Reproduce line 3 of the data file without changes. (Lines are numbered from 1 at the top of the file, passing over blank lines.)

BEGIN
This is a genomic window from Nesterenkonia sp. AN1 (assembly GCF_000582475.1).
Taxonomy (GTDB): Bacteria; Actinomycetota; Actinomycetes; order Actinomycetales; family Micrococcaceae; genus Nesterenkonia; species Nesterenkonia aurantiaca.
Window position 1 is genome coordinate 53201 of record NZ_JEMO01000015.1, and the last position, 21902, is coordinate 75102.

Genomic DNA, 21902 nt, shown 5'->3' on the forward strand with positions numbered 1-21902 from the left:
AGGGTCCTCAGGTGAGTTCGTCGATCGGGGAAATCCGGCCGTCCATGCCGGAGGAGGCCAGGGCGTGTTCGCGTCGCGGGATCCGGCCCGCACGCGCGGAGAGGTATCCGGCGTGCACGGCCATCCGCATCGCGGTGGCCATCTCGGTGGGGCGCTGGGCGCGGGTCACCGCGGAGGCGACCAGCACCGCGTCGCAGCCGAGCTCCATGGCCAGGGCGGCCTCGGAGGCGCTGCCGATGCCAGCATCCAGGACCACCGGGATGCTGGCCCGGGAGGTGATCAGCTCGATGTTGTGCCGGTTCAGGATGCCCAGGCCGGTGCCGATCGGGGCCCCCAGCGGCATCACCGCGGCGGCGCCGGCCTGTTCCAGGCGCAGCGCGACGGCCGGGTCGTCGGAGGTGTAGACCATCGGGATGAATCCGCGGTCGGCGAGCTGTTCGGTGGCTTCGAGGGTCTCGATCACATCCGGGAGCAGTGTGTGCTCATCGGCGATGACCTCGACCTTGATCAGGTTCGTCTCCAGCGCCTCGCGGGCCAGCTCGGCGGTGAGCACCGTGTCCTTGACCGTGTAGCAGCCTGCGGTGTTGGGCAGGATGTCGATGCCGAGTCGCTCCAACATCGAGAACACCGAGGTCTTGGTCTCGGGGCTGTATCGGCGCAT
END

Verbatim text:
Window position 1 is genome coordinate 53201 of record NZ_JEMO01000015.1, and the last position, 21902, is coordinate 75102.